THanks for replying. Comments below.  HF

----- Original Message -----
From: Bernard Delm˝Ă <bdelmee / advalvas.be>
Newsgroups: comp.lang.ruby
To: ruby-talk ML <ruby-talk / ruby-lang.org>; <undisclosed-recipients: ;>
Sent: Sunday, September 16, 2001 7:00 AM
Subject: [ruby-talk:21259] Re: Peer-to-peer


>
> "Hal E. Fulton" <hal9000 / hypermetrics.com> wrote:
>
> > Suppose I wanted to implement a Napster-like
> > server whose purpose was to enable
> > communication between peers. How do I get
> > the clients to talk?
>
> Well, I have never programmed anything network-related in ruby,
> nor sniffed Napster packets, but here's a reasonable (albeit probably
> naive) scenario:
>
> [1] client B contacts server A (on a well known port), publishes
> list of shared files, and _port_ on which it's listening and willing
> to serve peer requests
> [2] client C contacts server A (on same well known port), requesting
> a file. Server discovers a match in B's list, and directs C to B's
> listening port. (I don't mean automatic redirection, C needs to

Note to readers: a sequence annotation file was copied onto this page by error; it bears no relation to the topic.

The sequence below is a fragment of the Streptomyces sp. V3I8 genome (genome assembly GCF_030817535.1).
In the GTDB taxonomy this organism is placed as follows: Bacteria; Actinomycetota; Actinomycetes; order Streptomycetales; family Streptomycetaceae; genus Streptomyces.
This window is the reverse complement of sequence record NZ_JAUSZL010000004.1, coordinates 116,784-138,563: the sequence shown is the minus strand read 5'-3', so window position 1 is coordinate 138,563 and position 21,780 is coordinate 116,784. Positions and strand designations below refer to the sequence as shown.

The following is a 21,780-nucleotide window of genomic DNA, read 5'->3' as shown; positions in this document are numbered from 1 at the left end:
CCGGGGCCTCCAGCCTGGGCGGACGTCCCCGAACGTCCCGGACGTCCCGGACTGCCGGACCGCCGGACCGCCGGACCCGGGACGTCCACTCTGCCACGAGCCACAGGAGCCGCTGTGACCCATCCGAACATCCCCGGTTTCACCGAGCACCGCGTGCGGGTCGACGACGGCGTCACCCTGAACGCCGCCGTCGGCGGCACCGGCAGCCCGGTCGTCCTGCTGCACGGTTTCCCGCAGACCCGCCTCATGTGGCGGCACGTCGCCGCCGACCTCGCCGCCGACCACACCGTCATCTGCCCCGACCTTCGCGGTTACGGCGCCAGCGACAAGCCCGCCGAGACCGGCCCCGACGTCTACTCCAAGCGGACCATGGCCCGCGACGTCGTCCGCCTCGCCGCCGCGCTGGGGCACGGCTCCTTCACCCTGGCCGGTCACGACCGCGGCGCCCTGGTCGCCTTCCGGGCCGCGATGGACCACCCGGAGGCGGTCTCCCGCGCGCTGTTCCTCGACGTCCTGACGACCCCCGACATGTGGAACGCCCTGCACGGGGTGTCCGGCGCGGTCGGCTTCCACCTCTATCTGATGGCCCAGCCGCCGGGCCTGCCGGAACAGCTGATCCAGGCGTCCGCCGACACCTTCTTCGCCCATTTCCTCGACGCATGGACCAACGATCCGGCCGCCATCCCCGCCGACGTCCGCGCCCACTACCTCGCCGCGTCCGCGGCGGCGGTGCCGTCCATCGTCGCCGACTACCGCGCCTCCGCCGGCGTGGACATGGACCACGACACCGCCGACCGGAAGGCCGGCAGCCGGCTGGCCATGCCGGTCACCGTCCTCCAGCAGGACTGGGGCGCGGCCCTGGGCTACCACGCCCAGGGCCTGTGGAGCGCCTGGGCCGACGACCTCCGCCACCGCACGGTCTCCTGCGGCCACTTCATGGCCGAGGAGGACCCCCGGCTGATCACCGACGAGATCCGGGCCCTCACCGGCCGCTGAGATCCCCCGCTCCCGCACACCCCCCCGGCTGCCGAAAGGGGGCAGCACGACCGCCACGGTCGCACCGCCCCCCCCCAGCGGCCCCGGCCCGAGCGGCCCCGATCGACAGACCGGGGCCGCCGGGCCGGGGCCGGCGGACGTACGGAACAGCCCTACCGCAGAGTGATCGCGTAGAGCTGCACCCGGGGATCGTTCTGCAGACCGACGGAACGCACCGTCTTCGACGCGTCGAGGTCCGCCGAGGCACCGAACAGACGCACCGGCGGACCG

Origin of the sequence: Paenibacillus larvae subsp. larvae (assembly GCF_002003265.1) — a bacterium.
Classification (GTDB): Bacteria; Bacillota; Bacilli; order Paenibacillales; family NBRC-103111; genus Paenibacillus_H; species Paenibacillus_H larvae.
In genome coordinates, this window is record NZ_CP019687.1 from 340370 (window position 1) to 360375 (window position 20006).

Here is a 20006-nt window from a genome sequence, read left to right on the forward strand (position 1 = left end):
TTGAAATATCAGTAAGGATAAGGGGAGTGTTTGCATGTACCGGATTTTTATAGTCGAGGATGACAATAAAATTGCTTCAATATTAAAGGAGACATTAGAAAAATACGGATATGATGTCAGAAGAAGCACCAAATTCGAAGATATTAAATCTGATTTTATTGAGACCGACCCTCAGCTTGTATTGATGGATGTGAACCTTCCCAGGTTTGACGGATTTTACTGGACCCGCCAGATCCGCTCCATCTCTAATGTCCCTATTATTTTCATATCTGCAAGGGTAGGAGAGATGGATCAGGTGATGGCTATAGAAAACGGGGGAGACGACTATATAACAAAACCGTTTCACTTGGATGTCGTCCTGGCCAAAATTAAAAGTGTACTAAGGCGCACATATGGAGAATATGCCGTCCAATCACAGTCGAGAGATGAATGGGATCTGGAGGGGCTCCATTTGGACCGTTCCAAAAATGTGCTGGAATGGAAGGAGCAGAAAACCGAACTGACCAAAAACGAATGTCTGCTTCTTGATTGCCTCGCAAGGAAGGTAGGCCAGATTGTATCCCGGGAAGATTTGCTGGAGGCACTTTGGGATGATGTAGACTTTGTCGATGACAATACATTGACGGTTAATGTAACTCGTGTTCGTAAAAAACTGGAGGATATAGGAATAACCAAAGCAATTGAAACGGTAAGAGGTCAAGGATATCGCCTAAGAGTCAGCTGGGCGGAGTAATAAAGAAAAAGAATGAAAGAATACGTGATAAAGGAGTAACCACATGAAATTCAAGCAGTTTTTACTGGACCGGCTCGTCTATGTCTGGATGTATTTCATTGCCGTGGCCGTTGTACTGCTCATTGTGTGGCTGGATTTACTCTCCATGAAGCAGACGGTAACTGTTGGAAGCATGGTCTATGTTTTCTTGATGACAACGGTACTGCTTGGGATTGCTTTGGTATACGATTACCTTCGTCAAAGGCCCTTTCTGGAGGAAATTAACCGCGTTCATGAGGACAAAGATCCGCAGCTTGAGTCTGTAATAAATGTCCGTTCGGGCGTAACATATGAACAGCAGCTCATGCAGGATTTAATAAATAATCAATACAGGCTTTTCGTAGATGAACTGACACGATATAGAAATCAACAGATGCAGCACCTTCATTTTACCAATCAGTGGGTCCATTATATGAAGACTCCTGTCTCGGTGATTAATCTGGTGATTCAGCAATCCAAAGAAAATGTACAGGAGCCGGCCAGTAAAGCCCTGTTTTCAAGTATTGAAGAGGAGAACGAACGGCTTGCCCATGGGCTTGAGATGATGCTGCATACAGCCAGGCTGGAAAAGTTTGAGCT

> explicitly contact B on its advertised port)
> [3] C serves request(s) on published port

This seems reasonable. I guess there are synchronization issues,
though... it's no trouble to handle it in the (central) server, but I'm
wondering if there will be a problem synching the clients with each
other.

I'm actually not thinking of file-sharing, but of a game. So once the
server informs each client of the other's identity, there has to be
some protocol for determining who goes first. I could cheat and
let the server set it randomly, of course...

> Of course clients could be listening/serving on a default ("well
> known") port, but that'd be overrideable. Handy when for example,
> B and C (and A for that matter) all run on the same computer.
> In TCP/IP parlance, no two processes are allowed to bind/listen
> to the same port on the same system. (the second would get an
> "address already in use" error or such)  So a mere IP address
> does not identify a communication endpoint; the combined IP:port
> does.

OK... so I'm thinking I could start with a port like 12345, and try it...
iff another process is using it, I'll get an error, and I can increment it
and try again until I get a success (or find that I've tried  an
unreasonable number of times).

> Also note that clients are actually servers as well (P2P), so
> threading probably is in order (since your server duty may take a
> while to satisfy a slow client request).

Yes, that makes sense.

Thanks,
Hal